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W.A.S.P. – The Neon God: Part 1 – The Rise & The Neon God: Part 2 – The Demise

Label: Sanctuary Records
Format: CD
Released: 2004
Reviewed By: Rich Catino

Neon God: Part 2

First thing that hits me is the better production for Part 2, especially in the guitar sound.   The disc has direct continuity to the first part but is a heavier effort.  Part 1 suffered from a thin production, those guitars were not really strong at all. 

“Never Say Die” starts off on the right foot with a thick riff and reminds me of  Wasp’s better days during the first two albums and “Headless Children”, where each song stood out because of creative writing for the guitars.  Also, this time around are far less Pete Townsend moments an element that was overdone for Part 1.   I know Blackie sites The Who as a big influence and it is very evident when he composes this type of work for Wasp, but arrangements do become repetitive at times (like what happened with Helldorado).   Still full of fire and energy Blackie does not appear to be out of ideas, especially is his choice of lyrics.  

As usual Blackie works his magic when its time for the tragic ballad, here semi ballad in “Clockwork Mary” with acoustic guitars and accompanyment by a keyboard it’s very reminiscent of “The Crimson Idol”.    

I really love when Blackie works on something of this scale, I mean “The Crimson Idol” is flawless, but for “The Neon God” story I do find the choice for some of the guitars and arrangements redundant.   This is not the first time because it’s a problem that has plagued many of the songs in the Wasp catalog since the mid 90’s.  There are plenty of standout tracks on those albums but they also have their downside. 


Neon God: Part 2

Blackie Lawless returns to his conceptual writing style for Part One of the two part story of Jesse, the Neon God.  It’s a very deep story to say the least, like the masterpiece “The Crimson Idol”, “Neon God” is approached in the same manner right down to even the albums sound.   This has more in common with of course “Crimson” and “Headless Children” instead of the self titled album or “Helldorado”, even the industrialized “Kill Fuck Die”.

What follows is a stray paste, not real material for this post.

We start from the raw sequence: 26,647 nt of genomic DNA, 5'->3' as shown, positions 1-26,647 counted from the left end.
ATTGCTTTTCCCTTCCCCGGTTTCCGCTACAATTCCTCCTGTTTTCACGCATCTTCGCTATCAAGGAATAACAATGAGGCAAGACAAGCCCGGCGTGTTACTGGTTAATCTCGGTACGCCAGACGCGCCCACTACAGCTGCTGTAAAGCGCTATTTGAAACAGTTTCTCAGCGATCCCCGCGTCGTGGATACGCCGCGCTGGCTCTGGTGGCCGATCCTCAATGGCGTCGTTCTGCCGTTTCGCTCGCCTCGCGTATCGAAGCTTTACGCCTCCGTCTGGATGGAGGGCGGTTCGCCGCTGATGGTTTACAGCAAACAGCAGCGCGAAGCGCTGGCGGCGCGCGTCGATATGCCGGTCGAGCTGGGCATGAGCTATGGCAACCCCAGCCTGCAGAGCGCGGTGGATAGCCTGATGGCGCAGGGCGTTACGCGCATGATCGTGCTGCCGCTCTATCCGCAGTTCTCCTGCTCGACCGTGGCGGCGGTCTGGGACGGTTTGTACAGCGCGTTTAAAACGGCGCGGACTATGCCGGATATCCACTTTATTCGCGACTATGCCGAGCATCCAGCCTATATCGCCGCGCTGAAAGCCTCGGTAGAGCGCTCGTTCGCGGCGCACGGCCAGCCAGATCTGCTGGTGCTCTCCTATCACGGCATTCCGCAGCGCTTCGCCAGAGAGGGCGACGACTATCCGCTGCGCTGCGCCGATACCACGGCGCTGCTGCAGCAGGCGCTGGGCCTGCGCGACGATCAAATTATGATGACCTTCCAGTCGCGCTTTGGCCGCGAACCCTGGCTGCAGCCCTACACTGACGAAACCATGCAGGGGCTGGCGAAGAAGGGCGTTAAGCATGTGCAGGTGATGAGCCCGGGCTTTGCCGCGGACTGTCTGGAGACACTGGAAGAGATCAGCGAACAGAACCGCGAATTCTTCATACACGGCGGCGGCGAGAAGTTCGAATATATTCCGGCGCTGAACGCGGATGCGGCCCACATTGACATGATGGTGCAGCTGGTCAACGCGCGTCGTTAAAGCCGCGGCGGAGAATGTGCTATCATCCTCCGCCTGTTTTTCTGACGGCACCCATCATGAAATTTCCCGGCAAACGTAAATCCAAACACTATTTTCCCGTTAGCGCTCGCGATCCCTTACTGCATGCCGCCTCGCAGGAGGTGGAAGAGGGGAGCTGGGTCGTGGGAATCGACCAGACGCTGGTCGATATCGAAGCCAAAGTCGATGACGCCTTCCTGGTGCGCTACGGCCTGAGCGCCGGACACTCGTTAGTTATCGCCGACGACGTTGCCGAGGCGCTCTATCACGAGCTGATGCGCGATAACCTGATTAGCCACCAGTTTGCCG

For those unfamiliar with this side of Blackie, you are not getting the tongue and cheek lyrics of songs like “Blind in Texas” or say “Shoot From The Hip”, even the theatrical gem “The Torture Never Stops”.  

To start the music is more complex, backed by a distinctive keyboard sound.  Guitar riffs are relevant but not the focus of what is to be heard.  Instead, each song is part of a whole story line strewn together by segments of acoustic guitar interludes, presented as a continuous listening experience.   Some of his best work is heard on those interludes like “Why Am I Nothing”, where it’s just Blackie and an acoustic guitar. 

As far as his voice, Blackie probably is at his most tragic here, throughout there is much emotion felt, aggression, sorrow, and despair.   I don’t think I have heard a Wasp album that has had this much tragedy felt through its music which is prevalent more so on the mellow parts.  He sounds great and his intensions are conveyed nicely. 

The entity that is Wasp has again created another body of work that is well thought out, adding to a history of music that does not repeat itself, evolving, always maintaining its good name. 

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